Lest you think I’m some sort of weirdo with a Sean Penn shrine made of cold cuts in my closet, I’ll go a step further and say there are two more reasons why “The Three Stooges” could, in theory, work: Benicio Del Toro and Jim Carrey. Think about it. No, really, think about it. With his mumbly, indecipherable accent, wasn’t Del Toro the funniest character in “The Usual Suspects”? Then there’s “Excess Baggage,” where he played a bewildered, bumbling accidental kidnapper who easily matched wits with Alicia Silverstone. He nailed the physical comedy there; I think Del Toro can pull this off. And love him or hate him, Carrey’s cornered the market on spastic slapstick and comical yet disturbing facial expressions — The Mask,” “Ace Venture: Pet Detective,” “Dumb and Dumber” … you get the picture. He could do this in his sleep; in fact, I think that’s how he made “Liar Liar.”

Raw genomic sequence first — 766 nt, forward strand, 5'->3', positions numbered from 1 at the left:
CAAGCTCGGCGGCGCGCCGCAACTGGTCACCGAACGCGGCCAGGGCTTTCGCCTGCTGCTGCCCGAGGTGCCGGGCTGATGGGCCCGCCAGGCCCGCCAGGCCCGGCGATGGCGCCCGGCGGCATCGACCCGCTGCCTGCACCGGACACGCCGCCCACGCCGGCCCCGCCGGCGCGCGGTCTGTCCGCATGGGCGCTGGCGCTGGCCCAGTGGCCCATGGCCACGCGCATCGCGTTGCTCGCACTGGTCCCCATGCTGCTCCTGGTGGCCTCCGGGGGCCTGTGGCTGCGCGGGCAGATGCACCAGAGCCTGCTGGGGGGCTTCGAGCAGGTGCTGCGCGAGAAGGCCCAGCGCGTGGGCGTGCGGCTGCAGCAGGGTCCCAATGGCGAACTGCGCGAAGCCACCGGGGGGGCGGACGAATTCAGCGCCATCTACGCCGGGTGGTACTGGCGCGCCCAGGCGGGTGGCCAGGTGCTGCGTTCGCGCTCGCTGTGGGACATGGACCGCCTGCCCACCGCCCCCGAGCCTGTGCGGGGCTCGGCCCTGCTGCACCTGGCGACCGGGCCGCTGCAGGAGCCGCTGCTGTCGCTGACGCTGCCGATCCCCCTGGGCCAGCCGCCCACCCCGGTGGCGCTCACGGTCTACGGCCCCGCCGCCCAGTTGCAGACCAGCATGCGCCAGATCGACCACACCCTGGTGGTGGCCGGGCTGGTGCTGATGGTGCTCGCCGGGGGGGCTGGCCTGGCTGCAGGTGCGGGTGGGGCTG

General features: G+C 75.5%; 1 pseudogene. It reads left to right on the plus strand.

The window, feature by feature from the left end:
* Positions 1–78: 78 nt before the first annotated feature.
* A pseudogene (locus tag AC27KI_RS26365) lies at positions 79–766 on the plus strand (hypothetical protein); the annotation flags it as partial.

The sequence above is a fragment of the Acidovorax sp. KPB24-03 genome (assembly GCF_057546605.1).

Yes, the only potential weak link is, uh, the directors (and the top, I admit, is not a primo spot for a weak link). Bobby and Peter Farrelly had their heyday in the 1990s, peaking with “Kingpin” (good) and “There’s Something about Mary” (eh). But “The Heartbreak Kid” flopped like Nemo on dry land; even Rob “I’m growin’ out my bangs” Corddry couldn’t save it. So it all hinges on whether the Brothers Dim try to force this ragtag trio to ape the real Stooges (bad idea!) or let Penn, Del Toro and Carrey find their characters themselves (great idea!).
As for me, I’m thinking this movie’s way to success. What? There’s a reason “The Secret” has sold a quintillion copies worldwide. Just, uh, do me a favor and don’t tell Penn. He’d probably mock me.
“Valkyrie” (Tom Cruise, Kenneth Branagh, Tom Wilkinson)